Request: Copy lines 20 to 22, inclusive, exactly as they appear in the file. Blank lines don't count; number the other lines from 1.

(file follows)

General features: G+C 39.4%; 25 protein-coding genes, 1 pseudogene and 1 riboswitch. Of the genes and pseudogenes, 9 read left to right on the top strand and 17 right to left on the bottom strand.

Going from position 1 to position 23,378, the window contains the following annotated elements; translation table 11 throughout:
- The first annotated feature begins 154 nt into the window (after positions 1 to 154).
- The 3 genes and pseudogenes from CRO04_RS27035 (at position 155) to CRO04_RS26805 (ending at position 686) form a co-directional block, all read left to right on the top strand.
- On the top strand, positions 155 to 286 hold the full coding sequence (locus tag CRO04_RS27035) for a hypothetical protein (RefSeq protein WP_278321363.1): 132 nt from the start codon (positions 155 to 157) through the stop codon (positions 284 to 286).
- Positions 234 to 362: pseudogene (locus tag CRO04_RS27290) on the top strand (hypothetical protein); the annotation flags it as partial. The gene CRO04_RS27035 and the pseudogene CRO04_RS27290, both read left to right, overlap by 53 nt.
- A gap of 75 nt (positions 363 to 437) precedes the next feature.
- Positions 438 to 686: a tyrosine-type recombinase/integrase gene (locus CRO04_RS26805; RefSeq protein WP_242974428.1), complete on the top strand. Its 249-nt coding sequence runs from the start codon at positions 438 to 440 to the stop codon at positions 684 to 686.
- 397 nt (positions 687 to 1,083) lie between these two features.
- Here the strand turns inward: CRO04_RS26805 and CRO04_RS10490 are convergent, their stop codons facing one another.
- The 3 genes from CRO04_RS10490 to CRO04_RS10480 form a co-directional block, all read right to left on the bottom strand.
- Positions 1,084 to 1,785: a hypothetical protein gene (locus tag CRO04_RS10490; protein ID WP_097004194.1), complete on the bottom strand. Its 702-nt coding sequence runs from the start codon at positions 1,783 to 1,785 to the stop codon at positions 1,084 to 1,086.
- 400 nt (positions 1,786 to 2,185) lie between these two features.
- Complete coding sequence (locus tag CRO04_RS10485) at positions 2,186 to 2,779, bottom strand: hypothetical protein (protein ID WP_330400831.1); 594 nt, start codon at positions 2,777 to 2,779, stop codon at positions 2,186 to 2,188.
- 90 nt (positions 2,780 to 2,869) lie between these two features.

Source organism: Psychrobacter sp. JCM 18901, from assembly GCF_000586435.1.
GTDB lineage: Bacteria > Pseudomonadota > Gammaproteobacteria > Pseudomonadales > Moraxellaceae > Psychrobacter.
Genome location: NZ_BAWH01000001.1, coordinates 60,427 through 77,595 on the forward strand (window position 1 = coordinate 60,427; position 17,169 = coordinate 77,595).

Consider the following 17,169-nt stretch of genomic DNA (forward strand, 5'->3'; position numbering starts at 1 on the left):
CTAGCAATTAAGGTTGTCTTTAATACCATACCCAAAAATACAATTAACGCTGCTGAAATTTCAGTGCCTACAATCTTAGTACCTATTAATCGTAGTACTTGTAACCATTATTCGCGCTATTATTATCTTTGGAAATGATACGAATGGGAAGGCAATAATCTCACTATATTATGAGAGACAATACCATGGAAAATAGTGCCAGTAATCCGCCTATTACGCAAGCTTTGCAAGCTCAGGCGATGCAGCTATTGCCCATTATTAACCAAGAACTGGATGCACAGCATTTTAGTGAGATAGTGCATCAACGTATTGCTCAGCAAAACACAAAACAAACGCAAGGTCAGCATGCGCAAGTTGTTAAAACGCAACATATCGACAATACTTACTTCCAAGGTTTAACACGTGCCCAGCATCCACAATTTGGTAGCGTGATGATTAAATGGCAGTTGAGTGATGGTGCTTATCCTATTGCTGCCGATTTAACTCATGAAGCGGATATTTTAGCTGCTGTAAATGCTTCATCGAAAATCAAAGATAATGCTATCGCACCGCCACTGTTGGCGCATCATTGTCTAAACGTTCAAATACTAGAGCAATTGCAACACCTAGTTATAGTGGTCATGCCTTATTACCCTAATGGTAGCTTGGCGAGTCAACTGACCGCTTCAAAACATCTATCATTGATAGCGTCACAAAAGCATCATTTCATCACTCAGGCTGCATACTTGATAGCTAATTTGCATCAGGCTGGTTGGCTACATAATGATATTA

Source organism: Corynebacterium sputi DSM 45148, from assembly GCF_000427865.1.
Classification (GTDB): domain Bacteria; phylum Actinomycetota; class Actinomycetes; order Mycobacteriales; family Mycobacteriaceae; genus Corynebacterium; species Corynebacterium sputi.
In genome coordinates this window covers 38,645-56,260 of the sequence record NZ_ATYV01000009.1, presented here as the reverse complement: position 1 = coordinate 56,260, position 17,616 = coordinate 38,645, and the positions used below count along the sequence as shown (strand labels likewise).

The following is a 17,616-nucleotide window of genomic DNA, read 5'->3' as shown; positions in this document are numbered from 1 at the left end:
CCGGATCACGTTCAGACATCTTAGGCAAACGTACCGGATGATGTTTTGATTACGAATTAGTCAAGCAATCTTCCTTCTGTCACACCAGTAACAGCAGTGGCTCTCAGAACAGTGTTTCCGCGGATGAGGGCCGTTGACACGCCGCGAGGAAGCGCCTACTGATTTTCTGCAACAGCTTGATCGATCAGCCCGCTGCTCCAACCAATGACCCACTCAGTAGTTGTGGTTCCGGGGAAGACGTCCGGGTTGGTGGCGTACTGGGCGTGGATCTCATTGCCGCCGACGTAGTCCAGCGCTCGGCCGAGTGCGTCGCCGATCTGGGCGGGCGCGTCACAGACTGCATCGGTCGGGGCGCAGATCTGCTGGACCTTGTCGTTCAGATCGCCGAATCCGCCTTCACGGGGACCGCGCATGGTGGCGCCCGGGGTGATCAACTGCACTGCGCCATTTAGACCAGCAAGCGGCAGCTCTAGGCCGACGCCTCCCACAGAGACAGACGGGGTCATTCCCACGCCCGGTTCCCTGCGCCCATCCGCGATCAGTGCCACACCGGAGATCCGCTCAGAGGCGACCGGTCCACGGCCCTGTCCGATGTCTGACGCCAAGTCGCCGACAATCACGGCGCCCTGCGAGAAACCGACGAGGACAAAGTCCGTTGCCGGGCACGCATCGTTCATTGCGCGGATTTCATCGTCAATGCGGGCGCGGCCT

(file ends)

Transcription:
CTAGCAATTAAGGTTGTCTTTAATACCATACCCAAAAATACAATTAACGCTGCTGAAATTTCAGTGCCTACAATCTTAGTACCTATTAATCGTAGTACTTGTAACCATTATTCGCGCTATTATTATCTTTGGAAATGATACGAATGGGAAGGCAATAATCTCACTATATTATGAGAGACAATACCATGGAAAATAGTGCCAGTAATCCGCCTATTACGCAAGCTTTGCAAGCTCAGGCGATGCAGCTATTGCCCATTATTAACCAAGAACTGGATGCACAGCATTTTAGTGAGATAGTGCATCAACGTATTGCTCAGCAAAACACAAAACAAACGCAAGGTCAGCATGCGCAAGTTGTTAAAACGCAACATATCGACAATACTTACTTCCAAGGTTTAACACGTGCCCAGCATCCACAATTTGGTAGCGTGATGATTAAATGGCAGTTGAGTGATGGTGCTTATCCTATTGCTGCCGATTTAACTCATGAAGCGGATATTTTAGCTGCTGTAAATGCTTCATCGAAAATCAAAGATAATGCTATCGCACCGCCACTGTTGGCGCATCATTGTCTAAACGTTCAAATACTAGAGCAATTGCAACACCTAGTTATAGTGGTCATGCCTTATTACCCTAATGGTAGCTTGGCGAGTCAACTGACCGCTTCAAAACATCTATCATTGATAGCGTCACAAAAGCATCATTTCATCACTCAGGCTGCATACTTGATAGCTAATTTGCATCAGGCTGGTTGGCTACATAATGATATTA

Source organism: Corynebacterium sputi DSM 45148, from assembly GCF_000427865.1.
Classification (GTDB): domain Bacteria; phylum Actinomycetota; class Actinomycetes; order Mycobacteriales; family Mycobacteriaceae; genus Corynebacterium; species Corynebacterium sputi.